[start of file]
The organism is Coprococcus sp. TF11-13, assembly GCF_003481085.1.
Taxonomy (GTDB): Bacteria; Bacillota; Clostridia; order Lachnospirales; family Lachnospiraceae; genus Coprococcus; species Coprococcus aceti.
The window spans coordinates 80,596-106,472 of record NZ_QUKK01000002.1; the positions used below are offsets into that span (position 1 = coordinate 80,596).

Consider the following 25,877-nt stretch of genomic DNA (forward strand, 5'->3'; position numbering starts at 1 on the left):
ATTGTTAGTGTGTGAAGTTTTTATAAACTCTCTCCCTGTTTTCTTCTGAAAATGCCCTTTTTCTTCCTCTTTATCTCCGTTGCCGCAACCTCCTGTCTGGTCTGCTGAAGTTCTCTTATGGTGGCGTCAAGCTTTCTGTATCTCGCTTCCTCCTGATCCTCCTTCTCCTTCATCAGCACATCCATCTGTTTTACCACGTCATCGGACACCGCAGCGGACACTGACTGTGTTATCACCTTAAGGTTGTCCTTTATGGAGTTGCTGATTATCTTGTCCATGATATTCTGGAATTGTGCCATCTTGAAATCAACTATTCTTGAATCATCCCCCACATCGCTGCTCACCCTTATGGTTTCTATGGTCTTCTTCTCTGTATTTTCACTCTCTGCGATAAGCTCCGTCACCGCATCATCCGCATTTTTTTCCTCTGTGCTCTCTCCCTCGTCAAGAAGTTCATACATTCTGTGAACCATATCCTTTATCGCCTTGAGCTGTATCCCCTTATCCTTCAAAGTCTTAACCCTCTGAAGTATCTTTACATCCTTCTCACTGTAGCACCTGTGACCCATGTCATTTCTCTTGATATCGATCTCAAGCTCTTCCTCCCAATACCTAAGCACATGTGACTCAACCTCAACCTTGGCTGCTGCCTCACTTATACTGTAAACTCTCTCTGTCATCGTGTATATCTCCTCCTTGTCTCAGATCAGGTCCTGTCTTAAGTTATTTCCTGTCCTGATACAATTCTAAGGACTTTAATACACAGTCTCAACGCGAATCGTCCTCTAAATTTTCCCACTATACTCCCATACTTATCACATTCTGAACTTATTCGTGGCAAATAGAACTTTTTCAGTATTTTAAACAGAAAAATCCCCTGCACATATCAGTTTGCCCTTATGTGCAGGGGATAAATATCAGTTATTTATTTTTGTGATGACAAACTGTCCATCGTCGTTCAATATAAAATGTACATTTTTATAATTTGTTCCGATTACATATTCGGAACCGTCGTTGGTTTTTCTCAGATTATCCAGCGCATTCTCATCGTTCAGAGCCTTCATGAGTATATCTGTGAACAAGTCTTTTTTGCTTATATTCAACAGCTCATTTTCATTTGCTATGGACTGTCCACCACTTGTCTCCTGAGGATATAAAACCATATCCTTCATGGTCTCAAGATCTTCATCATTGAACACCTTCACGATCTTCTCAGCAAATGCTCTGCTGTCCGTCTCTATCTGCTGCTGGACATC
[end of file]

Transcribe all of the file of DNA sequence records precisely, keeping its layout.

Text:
The organism is Coprococcus sp. TF11-13, assembly GCF_003481085.1.
Taxonomy (GTDB): Bacteria; Bacillota; Clostridia; order Lachnospirales; family Lachnospiraceae; genus Coprococcus; species Coprococcus aceti.
The window spans coordinates 80,596-106,472 of record NZ_QUKK01000002.1; the positions used below are offsets into that span (position 1 = coordinate 80,596).

Consider the following 25,877-nt stretch of genomic DNA (forward strand, 5'->3'; position numbering starts at 1 on the left):
ATTGTTAGTGTGTGAAGTTTTTATAAACTCTCTCCCTGTTTTCTTCTGAAAATGCCCTTTTTCTTCCTCTTTATCTCCGTTGCCGCAACCTCCTGTCTGGTCTGCTGAAGTTCTCTTATGGTGGCGTCAAGCTTTCTGTATCTCGCTTCCTCCTGATCCTCCTTCTCCTTCATCAGCACATCCATCTGTTTTACCACGTCATCGGACACCGCAGCGGACACTGACTGTGTTATCACCTTAAGGTTGTCCTTTATGGAGTTGCTGATTATCTTGTCCATGATATTCTGGAATTGTGCCATCTTGAAATCAACTATTCTTGAATCATCCCCCACATCGCTGCTCACCCTTATGGTTTCTATGGTCTTCTTCTCTGTATTTTCACTCTCTGCGATAAGCTCCGTCACCGCATCATCCGCATTTTTTTCCTCTGTGCTCTCTCCCTCGTCAAGAAGTTCATACATTCTGTGAACCATATCCTTTATCGCCTTGAGCTGTATCCCCTTATCCTTCAAAGTCTTAACCCTCTGAAGTATCTTTACATCCTTCTCACTGTAGCACCTGTGACCCATGTCATTTCTCTTGATATCGATCTCAAGCTCTTCCTCCCAATACCTAAGCACATGTGACTCAACCTCAACCTTGGCTGCTGCCTCACTTATACTGTAAACTCTCTCTGTCATCGTGTATATCTCCTCCTTGTCTCAGATCAGGTCCTGTCTTAAGTTATTTCCTGTCCTGATACAATTCTAAGGACTTTAATACACAGTCTCAACGCGAATCGTCCTCTAAATTTTCCCACTATACTCCCATACTTATCACATTCTGAACTTATTCGTGGCAAATAGAACTTTTTCAGTATTTTAAACAGAAAAATCCCCTGCACATATCAGTTTGCCCTTATGTGCAGGGGATAAATATCAGTTATTTATTTTTGTGATGACAAACTGTCCATCGTCGTTCAATATAAAATGTACATTTTTATAATTTGTTCCGATTACATATTCGGAACCGTCGTTGGTTTTTCTCAGATTATCCAGCGCATTCTCATCGTTCAGAGCCTTCATGAGTATATCTGTGAACAAGTCTTTTTTGCTTATATTCAACAGCTCATTTTCATTTGCTATGGACTGTCCACCACTTGTCTCCTGAGGATATAAAACCATATCCTTCATGGTCTCAAGATCTTCATCATTGAACACCTTCACGATCTTCTCAGCAAATGCTCTGCTGTCCGTCTCTATCTGCTGCTGGACATC